In today’s Washington Post, Harold Meyerson complains that the centrist “Blue Dog” Democrats have a “can’t do” attitude when it comes to health care reform:
[O]ur government used to actually pave roads, build bridges and allow for secure retirements by levying taxes on those who could afford to pay them. To today’s centrist Democrats, this has become a distant memory, a history lesson they cannot grasp. The notion that actual individuals might have to pay to secure the national interest appalls them. In the House, the Blue Dogs doggedly oppose proposals to fund universal coverage by taxing the wealthiest 1 percent of the nation’s households…
Centrist Democrats’ opposition to health reform verges on the incoherent. A caucus (the Blue Dogs) formed ostensibly to promote balanced budgets now disapproves of the proposed taxes that would cover the expenses of the new programs. The congressional centrists say, commendably, that they want to squeeze more economies out of the system, but they oppose giving more power to an agency that would set the payment scales for physicians…
[A]ct on behalf of the nation as a whole, even if it means goring Wall Street’s or Wal-Mart’s oxen? Perish the thought. Pass a health-reform bill that will cover 45 million uninsured Americans and slow the ruinous growth of health-care spending? Not if somebody, somewhere, actually has to pay higher taxes. Hey, we’re America — the can’t-do nation.
But Harold misunderstands. It’s not that the Blue Dogs don’t want to do a major health reform that could both expand coverage and reduce health care costs (save money) at the same time. It’s that they do want to do all that, in a fiscally-responsible and economically-wise way–yet so far, they haven’t really seen a specific plan that would achieve all that. The Blue Dogs are asking: “can’t we do better?”
How could we do better? Harold’s colleague, Steven Pearlstein seems to have some ideas, even with his column that argues that “imperfect health reform” is better than no reform. Steven hints that the President doesn’t seem to be pushing the “tough choices” that would make a real difference in containing health costs–and that we can’t really estimate (with any precision or faith, just yet) how large this difference would be:
[I]n trying to build public support for reform, President Obama has made promises that will make it even more difficult to bring all the pieces together into an effective and viable reform plan.
Let’s start with the promise, repeated often by the president and written explicitly into both House and Senate proposals, that if you like the insurance you have, you can keep it. But if we’re aiming to fundamentally restructure the system, is it really credible to say that we can have all the good parts of the old one with none of the bad parts?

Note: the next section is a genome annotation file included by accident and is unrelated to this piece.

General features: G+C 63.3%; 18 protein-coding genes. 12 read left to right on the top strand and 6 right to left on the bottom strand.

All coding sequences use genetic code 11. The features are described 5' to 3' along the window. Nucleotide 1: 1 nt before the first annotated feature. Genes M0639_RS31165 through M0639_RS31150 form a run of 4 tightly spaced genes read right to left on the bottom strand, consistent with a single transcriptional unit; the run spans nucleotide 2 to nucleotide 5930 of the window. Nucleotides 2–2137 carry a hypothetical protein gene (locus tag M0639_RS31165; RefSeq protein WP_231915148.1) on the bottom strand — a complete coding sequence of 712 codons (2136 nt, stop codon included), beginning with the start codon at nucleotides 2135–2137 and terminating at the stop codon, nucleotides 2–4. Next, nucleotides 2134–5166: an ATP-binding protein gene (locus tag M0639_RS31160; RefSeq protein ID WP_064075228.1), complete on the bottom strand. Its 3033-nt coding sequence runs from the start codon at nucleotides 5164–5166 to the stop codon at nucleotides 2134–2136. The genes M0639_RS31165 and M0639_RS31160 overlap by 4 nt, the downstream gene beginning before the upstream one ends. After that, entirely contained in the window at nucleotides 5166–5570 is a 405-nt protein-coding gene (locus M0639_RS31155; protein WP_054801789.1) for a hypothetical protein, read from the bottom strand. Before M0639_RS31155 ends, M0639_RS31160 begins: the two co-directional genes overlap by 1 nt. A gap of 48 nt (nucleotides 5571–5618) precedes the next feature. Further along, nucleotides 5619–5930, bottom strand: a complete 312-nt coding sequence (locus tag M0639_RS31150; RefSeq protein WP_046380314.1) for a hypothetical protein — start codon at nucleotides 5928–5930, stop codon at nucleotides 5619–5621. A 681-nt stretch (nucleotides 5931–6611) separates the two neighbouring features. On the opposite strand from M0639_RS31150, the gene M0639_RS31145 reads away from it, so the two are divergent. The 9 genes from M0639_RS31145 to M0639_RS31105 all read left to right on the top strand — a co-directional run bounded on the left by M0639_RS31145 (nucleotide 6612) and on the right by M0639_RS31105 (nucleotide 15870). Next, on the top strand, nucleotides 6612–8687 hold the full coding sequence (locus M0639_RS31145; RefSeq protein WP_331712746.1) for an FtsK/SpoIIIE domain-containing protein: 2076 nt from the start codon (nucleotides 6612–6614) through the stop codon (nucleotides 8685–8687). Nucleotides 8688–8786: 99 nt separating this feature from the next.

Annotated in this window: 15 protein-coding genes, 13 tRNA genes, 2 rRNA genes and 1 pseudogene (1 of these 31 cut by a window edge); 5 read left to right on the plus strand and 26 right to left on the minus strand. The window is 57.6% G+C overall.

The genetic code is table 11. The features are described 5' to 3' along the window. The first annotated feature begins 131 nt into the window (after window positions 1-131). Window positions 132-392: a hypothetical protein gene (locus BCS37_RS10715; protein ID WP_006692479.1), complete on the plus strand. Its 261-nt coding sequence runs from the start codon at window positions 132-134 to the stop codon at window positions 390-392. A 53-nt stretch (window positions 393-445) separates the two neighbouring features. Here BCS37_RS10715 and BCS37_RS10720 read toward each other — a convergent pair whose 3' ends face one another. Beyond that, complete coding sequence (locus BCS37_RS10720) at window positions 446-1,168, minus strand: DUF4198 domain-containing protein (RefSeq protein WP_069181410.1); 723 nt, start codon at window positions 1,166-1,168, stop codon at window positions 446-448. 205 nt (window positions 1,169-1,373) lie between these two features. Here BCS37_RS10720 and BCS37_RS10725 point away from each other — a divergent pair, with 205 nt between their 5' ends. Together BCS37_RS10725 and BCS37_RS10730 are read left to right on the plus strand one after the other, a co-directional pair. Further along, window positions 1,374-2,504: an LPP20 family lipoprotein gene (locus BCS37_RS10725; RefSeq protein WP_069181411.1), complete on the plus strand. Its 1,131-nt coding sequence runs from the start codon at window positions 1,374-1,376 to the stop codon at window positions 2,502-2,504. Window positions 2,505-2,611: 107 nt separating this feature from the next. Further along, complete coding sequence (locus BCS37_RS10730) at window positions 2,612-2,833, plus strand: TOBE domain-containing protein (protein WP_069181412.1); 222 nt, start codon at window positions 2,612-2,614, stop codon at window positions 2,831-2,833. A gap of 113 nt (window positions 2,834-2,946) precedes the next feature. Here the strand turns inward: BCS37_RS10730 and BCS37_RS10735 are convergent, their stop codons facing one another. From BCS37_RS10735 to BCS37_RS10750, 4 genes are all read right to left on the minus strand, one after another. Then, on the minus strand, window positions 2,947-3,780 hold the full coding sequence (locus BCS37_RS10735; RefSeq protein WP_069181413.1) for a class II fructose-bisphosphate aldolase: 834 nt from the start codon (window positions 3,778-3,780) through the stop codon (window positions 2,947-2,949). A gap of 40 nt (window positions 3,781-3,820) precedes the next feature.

We know, for example, that people like to decide for themselves what medical care they will consume and send the bill off to their insurer. And doctors and hospitals like being paid for whatever they do, no matter whether it is needed or is the most cost-effective treatment. We also know, however, that moving away from “fee-for-service medicine,” as it is called, is the key to taming runaway health spending and improving health outcomes. That will be a better system, but it will be a different one, and it won’t come unless it is pushed and prodded into being by the government…
[L]ong-term cost savings…might come from restructuring the way doctors and hospitals are paid or moving patients from solo practitioners to clinics that make better use of nurses and coordinate care among a variety of specialists. There is a general consensus among health-care experts that these are the reforms that will finally “bend the curve” of ever-increasing health-care spending, and CBO Director Douglas Elmendorf made headlines the other day by telling Congress that lawmakers had not been aggressive enough in embracing these reforms…[but at the same time t]here isn’t enough knowledge to say with any precision how much would be saved and when the savings would materialize.
…and Steven points out that there are much smarter ways to raise revenue to pay for health care reform than the darned surtax idea–if it weren’t for the President’s darned campaign promises:
One way to pay for universal coverage, of course, would be to tax those who are likely to benefit most from slowing the growth of health insurance premiums, such as workers who already get their health insurance tax-free. But Obama has also boxed himself in on that issue by reiterating his promise never to raise taxes on anyone who makes less than $250,000 a year. Having a little flexibility on that issue would go a long way to putting together a final package.
A CNN story explains that centrist Democrats are frustrated with the House health bill:
WASHINGTON (CNN) – New questions about the fate of the health care bill were raised Wednesday as some fiscally conservative Democratic House members said Congress is not close to reaching an agreement…
“We are making progress; however, we have a long way to go,” Rep. Mike Ross, D-Arkansas, a leader of the fiscally conservative “Blue Dog Coalition,” said in a written statement.
One of the Blue Dogs’ concerns is ensuring that any change to the health care system does not add to the federal deficit…
“Some of the issues that the Blue Dogs have put forth are issues that we all are concerned about,” [House Speaker Nancy Pelosi] told reporters. “We want to squeeze as much savings out of the system as we can before we seek any [new tax] revenue. [But] you can only go so far.”
So it’s not that the Blue Dogs are saying “no can do”… It’s really that they believe that we can do (and should do) better.